By Rachel McDaniel
Retired Griffin fire chief and Pike County resident Rick Rickerson knows what it means to be a good neighbor. When he stopped in October 10, 2017 to save the life of a driver who had just flipped her car multiple times, he was arrested for his efforts. But that didn’t stop him from helping change the life of Rebecca Buchanan even after he saved her life.
He was clearing blood from her airway after her vehicle went airborne and flipped several times at the Highway 109 and 18 intersection in Pike when an off-duty Georgia State Patrol ordered him to move his truck. Rick refused to leave her side since she had only taken two to three breaths on her own since the wreck and another good samaritan moved the truck for him. But Rick watched the lifeflight helicopter lift off from the back of a patrol car as he was arrested for obstruction of an officer. After his story went viral, the charges against him were dropped. But for him, the story wasn’t over.
He visited Becca in the hospital as soon as he was released from jail. At the time, Becca’s daughter was 5-years-old and he and his wife Carla brought her toys and a teddy bear.
“He walked in hiding behind a dozen roses and he grabbed me and said, ‘You’re okay, you’re okay, I’m so glad to see you’re okay.’ The whole room was in tears. He saved my life, I owe him everything,” said Becca. “I don’t feel lucky, I feel blessed. I drove that road every day and I’d never seen Mr. Rick. But for that day for our paths to cross just so he could save my life, I feel blessed and I’m blessed to know that there are still good people out there.”
Becca had a long road to recovery and spent several weeks in the hospital and in rehab, returning home just before Christmas. She was paralyzed as a result of the wreck and when Rick found out that she’d had another turnover recently – this time on her motorized scooter on the uneven terrain of her yard – he figured out a way to help again. Her wheelchair is the only way she can get around town to shop for groceries, go to church or support her daughter. The Rickersons even had ‘Becca’s Bus’ placed on the side of the van.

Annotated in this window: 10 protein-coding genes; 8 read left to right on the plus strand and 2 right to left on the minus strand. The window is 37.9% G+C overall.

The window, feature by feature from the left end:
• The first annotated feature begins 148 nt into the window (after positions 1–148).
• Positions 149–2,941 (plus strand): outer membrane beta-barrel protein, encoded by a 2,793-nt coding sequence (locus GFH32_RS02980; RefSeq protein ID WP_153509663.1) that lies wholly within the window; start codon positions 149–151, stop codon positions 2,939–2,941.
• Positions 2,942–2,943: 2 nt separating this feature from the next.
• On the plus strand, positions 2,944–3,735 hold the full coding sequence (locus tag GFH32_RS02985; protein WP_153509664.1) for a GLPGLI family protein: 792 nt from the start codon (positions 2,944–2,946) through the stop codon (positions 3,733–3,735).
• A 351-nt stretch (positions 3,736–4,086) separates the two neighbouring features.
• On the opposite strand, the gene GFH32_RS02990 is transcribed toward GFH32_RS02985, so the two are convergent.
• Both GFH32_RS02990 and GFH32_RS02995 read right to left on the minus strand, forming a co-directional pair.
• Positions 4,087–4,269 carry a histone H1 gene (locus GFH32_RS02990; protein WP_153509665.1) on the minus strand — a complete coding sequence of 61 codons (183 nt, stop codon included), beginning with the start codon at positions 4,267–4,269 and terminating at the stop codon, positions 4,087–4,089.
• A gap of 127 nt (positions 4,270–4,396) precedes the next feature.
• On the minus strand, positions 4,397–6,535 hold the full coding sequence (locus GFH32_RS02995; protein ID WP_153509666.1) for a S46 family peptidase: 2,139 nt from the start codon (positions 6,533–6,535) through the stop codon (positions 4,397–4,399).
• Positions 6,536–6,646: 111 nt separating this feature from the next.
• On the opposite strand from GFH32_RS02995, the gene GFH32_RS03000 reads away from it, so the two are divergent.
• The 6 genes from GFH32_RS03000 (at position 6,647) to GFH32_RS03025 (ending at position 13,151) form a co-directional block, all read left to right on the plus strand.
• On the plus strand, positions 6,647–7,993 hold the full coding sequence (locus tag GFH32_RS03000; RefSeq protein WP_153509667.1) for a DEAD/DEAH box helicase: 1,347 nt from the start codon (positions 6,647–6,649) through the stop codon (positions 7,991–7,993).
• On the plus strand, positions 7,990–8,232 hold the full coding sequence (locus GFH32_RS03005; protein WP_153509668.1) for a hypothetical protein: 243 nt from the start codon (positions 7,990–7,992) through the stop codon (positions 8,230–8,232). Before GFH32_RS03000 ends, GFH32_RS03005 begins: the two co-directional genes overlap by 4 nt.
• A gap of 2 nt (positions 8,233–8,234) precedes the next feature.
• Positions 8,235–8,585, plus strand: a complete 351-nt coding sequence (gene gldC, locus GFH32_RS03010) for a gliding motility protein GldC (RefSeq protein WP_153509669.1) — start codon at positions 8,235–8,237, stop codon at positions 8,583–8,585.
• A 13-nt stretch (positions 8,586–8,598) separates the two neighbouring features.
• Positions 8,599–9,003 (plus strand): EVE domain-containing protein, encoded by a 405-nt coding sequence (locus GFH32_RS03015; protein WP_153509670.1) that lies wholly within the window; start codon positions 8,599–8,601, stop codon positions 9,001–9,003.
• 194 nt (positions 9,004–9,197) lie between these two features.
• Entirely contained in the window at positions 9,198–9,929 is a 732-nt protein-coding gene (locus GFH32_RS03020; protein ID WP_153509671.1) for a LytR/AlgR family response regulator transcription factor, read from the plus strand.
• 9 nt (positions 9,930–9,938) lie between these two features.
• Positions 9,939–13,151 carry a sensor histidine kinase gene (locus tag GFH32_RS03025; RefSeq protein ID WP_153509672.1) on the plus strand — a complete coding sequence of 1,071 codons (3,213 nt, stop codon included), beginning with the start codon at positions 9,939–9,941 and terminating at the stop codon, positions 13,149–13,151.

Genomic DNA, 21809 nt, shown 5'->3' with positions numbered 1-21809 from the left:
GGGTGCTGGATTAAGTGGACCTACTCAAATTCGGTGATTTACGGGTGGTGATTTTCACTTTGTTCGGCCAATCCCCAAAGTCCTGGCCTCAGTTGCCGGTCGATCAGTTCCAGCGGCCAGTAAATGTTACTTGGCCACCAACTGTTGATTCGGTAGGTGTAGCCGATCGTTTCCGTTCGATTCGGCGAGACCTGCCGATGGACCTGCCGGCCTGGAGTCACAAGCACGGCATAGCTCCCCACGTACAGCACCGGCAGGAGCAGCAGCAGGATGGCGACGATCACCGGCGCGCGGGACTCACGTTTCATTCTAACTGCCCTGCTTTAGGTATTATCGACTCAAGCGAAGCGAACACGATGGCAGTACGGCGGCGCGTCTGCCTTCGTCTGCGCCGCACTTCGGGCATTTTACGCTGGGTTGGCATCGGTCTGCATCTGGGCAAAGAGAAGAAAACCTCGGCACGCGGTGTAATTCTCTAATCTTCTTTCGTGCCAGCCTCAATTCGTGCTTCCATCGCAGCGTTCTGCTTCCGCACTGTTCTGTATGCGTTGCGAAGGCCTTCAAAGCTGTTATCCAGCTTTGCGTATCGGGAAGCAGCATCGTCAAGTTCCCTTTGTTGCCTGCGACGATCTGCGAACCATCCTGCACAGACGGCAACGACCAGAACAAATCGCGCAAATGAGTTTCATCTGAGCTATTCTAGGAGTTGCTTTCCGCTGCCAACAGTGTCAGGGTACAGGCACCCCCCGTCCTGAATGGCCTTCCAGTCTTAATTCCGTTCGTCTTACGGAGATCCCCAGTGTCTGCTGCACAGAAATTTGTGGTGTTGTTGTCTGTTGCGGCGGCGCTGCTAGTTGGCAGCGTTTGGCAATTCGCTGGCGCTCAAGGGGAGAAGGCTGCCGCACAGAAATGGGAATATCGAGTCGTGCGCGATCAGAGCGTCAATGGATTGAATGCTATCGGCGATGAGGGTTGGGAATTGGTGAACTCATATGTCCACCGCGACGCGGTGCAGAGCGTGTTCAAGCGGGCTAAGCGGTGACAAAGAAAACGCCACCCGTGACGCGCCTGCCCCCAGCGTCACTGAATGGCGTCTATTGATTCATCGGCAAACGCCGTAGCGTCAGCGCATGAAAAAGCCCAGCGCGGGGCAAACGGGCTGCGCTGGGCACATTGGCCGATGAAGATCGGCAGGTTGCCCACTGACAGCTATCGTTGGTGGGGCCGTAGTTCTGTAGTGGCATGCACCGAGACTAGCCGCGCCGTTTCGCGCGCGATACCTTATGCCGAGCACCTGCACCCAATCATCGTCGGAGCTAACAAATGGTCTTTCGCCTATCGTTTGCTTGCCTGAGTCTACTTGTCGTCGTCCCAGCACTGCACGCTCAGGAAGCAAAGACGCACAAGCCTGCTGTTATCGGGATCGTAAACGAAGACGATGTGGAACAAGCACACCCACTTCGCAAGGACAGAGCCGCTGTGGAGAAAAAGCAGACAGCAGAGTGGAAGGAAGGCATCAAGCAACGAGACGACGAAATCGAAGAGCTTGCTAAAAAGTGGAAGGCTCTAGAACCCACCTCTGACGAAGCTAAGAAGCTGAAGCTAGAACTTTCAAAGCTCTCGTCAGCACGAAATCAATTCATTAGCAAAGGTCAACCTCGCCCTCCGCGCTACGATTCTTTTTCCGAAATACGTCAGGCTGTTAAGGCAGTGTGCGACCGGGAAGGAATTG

“She hasn’t driven since the wreck but she does ride her motorized wheelchair around the streets of Manchester where she lives,” said Rick. “Quality Paving out of Barnesville volunteered to pave her a driveway so she could safely get from her home to the road.”
But Rick didn’t feel like that was enough. He said that Becca’s daughter is now 10 years old and has basketball games and school activities to attend and when the weather is bad, her mom isn’t able to go because she can’t ride on her motorized scooter and no one in the family has a wheelchair accessible vehicle.
“My wife Carla and I had been saving money to buy a pontoon boat,” said Rick. “We sat down to talk and I asked her if we should buy the boat or a wheelchair accessible van for Becca and her family and she immediately asked, ‘Where are we going to find her a van?’”
Becca thought 11 Alive was doing a story about Rick’s efforts to pave her driveway when he and Carla surprised her with a new wheelchair accessible van. They drove up with purple bows on the white van. Becca’s daughter squealed in excitement as the van door opened.
“Now my mama doesn’t have to drive on the streets. It makes me so happy inside,” she said with tears in her eyes.
Over the years, the two families have become close friends and Rick and Carla continue to find ways to help them recover from that nearly fatal wreck five and a half years ago. Every year, they get together on the anniversary of the wreck to celebrate an amazing friendship and their incredible bond.
“My wife and I had been saving for a pontoon boat but you can’t compare a boat to this,” said Rick. “This is something that will change their lives.”
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